picture of a cuff link that says "tell your story" storyStorytelling. It’s now part of our fundraising lexicon. There is a major annual conference on storytelling in fundraising; this year it’s in San Diego. As a major gift fundraiser, you are expected to tell your organization’s story and to know your donor’s story. All of it is important so you can bring those two together to make amazing things happen.
But there is another story you need to know – your story.
Every great major gift fundraiser or development professional that I know is deeply in touch with their story and why they do this work. They are grounded. Their passion for fundraising comes from either a profound experience or a life led with intention. Are you in touch with your story?
I’m going to tell you mine.
I was in my junior year of college at St. Cloud State University. St. Cloud sits on the banks of the Mississippi River, and it’s my hometown in Minnesota. This was 1987. I had led, up until that time, a pretty nice (albeit sheltered) life. St. Cloud was pretty white and rural, but a nice town to grow up in.
Pretty much like the Garrison Keeler’s “Lake Wobegon” of Prairie Home Companion.
But I was feeling restless with my life. You could say I was lost.
I was studying to be a high school history teacher, but I just didn’t have the passion for it at that time in my life. I thought I would get my degree, teach high school history in St. Cloud, and lead a pretty comfortable life.
Yep, that was what I thought my life was going to be.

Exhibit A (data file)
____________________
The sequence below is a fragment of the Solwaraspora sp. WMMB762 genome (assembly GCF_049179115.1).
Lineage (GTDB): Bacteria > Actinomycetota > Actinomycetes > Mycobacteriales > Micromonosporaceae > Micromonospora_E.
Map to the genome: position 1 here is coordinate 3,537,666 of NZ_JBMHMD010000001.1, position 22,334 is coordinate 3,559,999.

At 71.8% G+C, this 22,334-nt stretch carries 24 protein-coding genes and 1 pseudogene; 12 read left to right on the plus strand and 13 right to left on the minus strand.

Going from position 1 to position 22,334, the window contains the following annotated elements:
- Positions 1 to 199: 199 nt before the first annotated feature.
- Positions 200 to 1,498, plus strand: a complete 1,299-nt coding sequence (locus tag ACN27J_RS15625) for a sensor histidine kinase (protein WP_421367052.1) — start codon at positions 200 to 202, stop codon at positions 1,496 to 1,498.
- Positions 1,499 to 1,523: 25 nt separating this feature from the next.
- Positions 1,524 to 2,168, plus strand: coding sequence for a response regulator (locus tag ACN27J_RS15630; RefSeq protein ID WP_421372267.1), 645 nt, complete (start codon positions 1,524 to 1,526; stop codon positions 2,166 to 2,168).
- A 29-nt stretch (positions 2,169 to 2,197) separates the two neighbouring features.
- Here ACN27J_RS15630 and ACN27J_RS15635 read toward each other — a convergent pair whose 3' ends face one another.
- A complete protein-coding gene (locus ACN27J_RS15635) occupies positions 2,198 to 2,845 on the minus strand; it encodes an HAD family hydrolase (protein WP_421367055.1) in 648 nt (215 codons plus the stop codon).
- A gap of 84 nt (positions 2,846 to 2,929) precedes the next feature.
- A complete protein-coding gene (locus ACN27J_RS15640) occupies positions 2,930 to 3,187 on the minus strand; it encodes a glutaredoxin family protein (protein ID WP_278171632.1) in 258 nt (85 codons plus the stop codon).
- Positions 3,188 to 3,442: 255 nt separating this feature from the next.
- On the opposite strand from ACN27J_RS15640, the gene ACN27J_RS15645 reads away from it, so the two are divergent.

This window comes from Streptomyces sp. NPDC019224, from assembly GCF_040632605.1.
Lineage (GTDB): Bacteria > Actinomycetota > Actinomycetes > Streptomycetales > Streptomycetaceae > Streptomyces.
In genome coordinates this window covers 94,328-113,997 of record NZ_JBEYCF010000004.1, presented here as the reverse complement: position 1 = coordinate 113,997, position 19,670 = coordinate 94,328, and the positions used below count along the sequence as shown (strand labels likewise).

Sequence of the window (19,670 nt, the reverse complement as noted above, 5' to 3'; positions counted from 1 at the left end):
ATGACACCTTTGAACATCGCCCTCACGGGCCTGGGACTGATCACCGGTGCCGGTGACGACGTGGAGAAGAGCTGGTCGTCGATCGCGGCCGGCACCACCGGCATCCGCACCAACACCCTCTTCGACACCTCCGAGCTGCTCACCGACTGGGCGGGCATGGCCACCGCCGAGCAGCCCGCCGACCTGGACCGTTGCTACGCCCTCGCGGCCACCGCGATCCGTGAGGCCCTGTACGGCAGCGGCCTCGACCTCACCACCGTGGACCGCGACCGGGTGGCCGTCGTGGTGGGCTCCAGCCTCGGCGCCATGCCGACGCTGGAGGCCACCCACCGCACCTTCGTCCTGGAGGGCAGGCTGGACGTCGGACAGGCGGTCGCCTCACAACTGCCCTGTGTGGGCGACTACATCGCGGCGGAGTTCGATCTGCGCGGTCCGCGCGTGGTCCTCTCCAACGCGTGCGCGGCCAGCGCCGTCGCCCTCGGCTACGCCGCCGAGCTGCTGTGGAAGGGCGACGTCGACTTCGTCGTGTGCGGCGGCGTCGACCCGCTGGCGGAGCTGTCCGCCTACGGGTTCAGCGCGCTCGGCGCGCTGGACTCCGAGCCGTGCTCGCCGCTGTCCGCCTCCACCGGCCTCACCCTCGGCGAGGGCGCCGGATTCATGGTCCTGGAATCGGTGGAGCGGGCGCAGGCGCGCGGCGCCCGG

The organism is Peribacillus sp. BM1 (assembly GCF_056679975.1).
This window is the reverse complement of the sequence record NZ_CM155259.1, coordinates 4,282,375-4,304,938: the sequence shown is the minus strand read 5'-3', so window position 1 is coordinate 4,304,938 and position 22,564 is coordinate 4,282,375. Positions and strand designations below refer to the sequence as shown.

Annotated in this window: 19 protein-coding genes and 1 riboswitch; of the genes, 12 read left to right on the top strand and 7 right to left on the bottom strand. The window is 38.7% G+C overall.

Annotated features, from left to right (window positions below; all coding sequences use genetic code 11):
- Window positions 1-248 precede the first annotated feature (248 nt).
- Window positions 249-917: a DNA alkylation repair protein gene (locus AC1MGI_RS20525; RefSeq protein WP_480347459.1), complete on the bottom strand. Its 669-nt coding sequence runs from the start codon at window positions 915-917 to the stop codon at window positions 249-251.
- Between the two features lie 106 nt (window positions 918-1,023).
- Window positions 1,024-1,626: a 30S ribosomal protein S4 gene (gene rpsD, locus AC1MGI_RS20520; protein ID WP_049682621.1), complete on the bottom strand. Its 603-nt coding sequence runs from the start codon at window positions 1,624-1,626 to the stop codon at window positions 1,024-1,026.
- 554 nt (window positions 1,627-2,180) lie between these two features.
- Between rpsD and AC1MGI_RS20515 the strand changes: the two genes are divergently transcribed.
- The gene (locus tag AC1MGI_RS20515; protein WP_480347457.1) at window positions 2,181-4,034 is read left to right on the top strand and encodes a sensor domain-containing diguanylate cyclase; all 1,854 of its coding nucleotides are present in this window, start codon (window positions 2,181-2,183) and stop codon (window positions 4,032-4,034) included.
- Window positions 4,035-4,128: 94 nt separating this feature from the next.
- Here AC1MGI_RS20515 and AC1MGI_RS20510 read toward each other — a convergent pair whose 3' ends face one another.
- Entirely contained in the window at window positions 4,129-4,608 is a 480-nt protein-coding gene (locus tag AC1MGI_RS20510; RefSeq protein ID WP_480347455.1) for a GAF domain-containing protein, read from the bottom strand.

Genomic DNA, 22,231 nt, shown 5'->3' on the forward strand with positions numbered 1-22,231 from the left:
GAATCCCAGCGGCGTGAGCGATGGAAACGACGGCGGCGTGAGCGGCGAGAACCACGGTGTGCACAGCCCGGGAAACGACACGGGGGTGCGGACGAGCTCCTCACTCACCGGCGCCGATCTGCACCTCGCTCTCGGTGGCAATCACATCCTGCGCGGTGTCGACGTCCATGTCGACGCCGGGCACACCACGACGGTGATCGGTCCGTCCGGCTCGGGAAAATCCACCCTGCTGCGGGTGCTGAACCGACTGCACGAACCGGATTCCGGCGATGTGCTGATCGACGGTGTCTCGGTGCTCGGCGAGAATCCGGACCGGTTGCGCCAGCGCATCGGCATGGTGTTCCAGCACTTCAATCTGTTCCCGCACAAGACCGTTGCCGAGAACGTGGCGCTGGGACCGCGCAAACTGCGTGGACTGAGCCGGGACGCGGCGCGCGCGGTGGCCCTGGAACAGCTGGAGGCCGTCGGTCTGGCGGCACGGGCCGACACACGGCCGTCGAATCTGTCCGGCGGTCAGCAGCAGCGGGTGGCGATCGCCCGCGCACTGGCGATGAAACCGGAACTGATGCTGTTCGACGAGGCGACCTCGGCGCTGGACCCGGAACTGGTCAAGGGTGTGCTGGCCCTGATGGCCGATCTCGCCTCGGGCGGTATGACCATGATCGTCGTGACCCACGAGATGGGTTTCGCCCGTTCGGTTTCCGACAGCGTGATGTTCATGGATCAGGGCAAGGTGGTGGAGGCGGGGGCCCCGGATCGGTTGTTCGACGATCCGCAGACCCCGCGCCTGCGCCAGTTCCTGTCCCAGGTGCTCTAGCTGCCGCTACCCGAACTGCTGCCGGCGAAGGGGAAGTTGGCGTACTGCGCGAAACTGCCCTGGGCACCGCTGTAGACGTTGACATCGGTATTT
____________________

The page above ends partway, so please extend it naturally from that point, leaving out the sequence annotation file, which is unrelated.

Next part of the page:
A friend of mine did an internship in Philadelphia with kids in public housing the summer before, and when I told him I was sort of in a rut in my life, he urged me to go and take some time to help poor inner-city kids.
So I did. I left the comfort of central Minnesota and landed in Southwest Philadelphia in an area that I thought a bomb had actually hit and destroyed.
Over the next two months, I witnessed some incredible heartache, was scared out of my mind, laughed harder than I ever had, was robbed at gunpoint, was protected by gang members, enjoyed many meals with people who took me into their humble homes, and taught basketball to black, inner-city middle school kids. Yep, me from Minnesota – it still makes me laugh.
Those two months broke me.
I left Philadelphia a different person. I had never thought about racial justice before that experience. I never thought about what poverty really looked, felt and smelled like. But I made friendships and heard the stories of people that I would never have considered sitting down with before. Real people. Poor people – people that did not look like me at all – who loved a white guy from Minnesota.
I came back to St. Cloud to finish my degree, and the day after graduation moved back to Philadelphia to live in the inner city. I never looked back.
At the young age of 24, it grounded me in something real and profound.
That experience in Philadelphia changed my worldview so dramatically that it led me to work for a non-profit that focused on racial justice.
That led me to fundraising. Which led me to finding my joy!
This is why I do what I do.
Now, I want you to be able to tell your story. Why are you a fundraiser? What happened in your life so that you now have a passion for being the bridge that brings together a donor and the need, creating joy?
Sometime a donor will ask you for your story. She may ask, “Why are you doing this work for this organization?”
Do you know?
Great fundraisers are grounded in something deeper. They are passionate about life, about people, about making the world a better place. They work hard for their donors because they know it’s all about helping donors find joy in their lives through their giving.
What is your story?
PS — Please join me for a free webinar this Wednesday called “How to Think about Major Gifts